Well-known academics in Armenia steered the conference, including three long-time fixtures on the literary front in Armenia. Each has published large bodies of work and dedicated himself to the field of literature.
What was astounding, however, was how each comported himself at the conference. These men acted like commissars whose objectives were to attempt to control public opinion or its natural expression. Some took 45 minutes to speak, while allowing others only 5 minutes, commanding them to ampopeh! (abbreviate!). They verbally interrupted and angrily contradicted writers with whom they disagreed. They gave their favorite persons—some of them not even conference delegates—more time to present their work. They acted as arbiters of which presentations were worthy of translation. And if a session ran long, it was usually a diasporan delegate asked to relinquish his time to talk.
There were other local participants who were surprisingly discourteous to delegates. The rule of thumb seemed to be, “Unless you are presenting your own speech or paper, you should feel free to hold loud and lengthy side conversations with others, work on your laptop, take phone calls, or launch your Facebook page.” If a conference abroad were conducted this way, it would be the object of ridicule.
Upon witnessing these behaviors, I decided to use my allocated five minutes not to talk about globalization and national identity in the literal sense, but in what our dispersion could help us achieve in the long term. I discussed what I’d like to see happen at future conferences.
This included a desire to see the participation of the Armenian Journalists Union, the Yerevan Press Club, diasporan newspaper editors and contributors, Armenian and diasporan publishers, booksellers, librarians, and translators, so that we may interact and grow into a massive, persuasive literary force in our respective communities and the world. I wished to see some of our best books being published in Armenia today—in the Armenian language as well as in foreign languages—presented at future conferences so that we can find ways to introduce and sell them in the diaspora. I asked to hear from our best editors and translators—both from Armenia and the diaspora—discussing our best contemporary writers as well as those famous works that have yet to be translated into foreign languages but deserve to be, and how we can make that a reality. I asked that we encourage young generations of writers to participate in these conferences and for specialists to be invited to talk about developments in the craft and business of writing, or even how one can become a “literary agent” who can represent global Armenian writers to foreign publishers so that the world can know of our great talents. And I asked that we think about the creation of a global Armenian writers society that can provide lectures and job banks and even develop a national agenda around what sorts of articles or novels could be useful to the Armenian people and nation in the foreign press at any given time.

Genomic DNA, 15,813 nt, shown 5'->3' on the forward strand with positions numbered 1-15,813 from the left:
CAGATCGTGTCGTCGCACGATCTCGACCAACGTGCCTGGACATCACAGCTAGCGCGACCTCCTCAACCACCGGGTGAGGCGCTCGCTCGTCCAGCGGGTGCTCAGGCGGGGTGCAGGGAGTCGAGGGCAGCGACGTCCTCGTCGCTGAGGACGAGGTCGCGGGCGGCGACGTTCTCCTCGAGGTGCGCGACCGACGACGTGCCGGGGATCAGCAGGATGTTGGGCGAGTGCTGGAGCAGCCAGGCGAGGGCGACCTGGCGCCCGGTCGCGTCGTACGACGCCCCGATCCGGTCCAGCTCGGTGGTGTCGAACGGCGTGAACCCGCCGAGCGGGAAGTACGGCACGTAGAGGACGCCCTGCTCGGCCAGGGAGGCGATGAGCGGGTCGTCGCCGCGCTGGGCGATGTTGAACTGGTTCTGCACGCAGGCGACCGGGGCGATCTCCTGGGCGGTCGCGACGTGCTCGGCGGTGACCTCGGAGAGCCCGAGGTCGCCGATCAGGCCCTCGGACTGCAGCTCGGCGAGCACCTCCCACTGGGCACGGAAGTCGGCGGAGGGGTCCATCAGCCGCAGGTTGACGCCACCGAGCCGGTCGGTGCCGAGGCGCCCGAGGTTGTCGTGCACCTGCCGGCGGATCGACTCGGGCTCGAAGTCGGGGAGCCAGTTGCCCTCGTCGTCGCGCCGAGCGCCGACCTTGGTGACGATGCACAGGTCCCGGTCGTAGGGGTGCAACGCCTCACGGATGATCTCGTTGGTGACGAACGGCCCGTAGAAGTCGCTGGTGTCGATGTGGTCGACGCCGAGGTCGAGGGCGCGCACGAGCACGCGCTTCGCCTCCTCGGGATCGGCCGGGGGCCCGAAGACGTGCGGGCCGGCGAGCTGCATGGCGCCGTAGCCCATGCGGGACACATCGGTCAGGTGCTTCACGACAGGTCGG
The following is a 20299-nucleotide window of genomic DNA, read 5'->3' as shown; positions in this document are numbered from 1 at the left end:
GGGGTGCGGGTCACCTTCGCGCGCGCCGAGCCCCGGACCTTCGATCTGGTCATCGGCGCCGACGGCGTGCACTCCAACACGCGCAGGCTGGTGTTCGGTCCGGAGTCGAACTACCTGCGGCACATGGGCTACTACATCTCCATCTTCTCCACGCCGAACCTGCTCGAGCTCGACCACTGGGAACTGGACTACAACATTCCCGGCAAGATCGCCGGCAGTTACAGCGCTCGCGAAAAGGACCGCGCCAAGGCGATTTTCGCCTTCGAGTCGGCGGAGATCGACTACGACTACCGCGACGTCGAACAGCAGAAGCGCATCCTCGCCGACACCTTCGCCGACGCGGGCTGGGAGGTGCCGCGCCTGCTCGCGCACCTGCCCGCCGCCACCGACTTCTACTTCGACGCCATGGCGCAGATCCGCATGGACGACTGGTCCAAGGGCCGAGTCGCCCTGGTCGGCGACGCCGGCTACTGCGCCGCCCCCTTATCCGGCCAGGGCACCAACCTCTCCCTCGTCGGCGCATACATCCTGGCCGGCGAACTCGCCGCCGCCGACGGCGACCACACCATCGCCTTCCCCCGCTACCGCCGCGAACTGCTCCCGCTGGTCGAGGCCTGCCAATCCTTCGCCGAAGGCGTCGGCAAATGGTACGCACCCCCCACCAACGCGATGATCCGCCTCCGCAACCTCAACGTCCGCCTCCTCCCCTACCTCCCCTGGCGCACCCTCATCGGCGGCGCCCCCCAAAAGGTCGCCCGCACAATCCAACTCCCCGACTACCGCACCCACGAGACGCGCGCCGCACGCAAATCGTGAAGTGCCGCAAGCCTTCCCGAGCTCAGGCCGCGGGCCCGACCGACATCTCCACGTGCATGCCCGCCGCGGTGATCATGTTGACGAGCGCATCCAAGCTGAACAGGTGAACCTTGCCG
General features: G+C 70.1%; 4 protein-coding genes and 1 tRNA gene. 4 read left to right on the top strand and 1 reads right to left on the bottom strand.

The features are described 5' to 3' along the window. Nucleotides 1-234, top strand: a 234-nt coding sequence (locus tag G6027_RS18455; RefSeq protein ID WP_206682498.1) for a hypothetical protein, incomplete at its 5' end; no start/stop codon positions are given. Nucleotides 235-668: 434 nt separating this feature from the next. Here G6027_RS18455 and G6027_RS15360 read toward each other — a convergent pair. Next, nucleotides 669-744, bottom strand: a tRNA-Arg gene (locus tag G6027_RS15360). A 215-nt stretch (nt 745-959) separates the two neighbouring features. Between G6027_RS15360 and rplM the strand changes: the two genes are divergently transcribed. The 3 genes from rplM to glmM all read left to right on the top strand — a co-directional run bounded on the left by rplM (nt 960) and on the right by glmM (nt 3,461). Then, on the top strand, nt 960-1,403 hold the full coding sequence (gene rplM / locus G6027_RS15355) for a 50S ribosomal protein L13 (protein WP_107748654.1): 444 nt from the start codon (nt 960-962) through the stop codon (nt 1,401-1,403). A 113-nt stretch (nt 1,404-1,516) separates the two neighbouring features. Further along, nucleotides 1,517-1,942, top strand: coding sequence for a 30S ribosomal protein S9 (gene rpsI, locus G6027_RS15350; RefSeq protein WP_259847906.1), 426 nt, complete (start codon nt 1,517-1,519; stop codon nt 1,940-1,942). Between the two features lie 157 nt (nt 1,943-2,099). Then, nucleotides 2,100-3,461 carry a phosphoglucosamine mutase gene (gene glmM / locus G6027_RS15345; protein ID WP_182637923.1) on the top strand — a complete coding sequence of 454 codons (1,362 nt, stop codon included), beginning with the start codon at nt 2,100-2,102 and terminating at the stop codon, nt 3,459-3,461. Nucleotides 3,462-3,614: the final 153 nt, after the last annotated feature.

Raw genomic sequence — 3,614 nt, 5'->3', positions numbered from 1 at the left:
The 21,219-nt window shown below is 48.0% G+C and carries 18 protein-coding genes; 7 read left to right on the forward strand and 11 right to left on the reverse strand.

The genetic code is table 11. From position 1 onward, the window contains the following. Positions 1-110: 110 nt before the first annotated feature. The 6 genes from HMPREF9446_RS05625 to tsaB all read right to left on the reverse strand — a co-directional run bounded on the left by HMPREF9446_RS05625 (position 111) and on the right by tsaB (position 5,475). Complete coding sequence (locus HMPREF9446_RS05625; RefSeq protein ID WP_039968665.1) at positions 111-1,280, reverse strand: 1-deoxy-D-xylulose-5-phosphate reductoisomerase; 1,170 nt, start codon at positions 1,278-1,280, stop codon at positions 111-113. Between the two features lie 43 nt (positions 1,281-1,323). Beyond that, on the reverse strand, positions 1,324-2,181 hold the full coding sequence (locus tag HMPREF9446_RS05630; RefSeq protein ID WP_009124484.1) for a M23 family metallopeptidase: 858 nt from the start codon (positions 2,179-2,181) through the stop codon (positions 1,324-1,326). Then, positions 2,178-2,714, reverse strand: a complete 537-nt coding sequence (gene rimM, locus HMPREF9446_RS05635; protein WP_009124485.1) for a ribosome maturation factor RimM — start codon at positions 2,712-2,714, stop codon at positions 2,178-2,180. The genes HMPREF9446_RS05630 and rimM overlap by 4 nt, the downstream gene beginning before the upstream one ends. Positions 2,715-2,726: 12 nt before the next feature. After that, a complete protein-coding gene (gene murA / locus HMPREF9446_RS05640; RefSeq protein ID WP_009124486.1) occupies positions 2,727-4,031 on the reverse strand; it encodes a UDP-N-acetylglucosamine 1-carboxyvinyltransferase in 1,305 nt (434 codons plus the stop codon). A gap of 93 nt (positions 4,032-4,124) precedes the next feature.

While my remarks generated comments of support from some delegates, the organizers themselves were visibly riled, sought to marginalize the remarks, and did not permit me to translate my own words from Armenian into the English.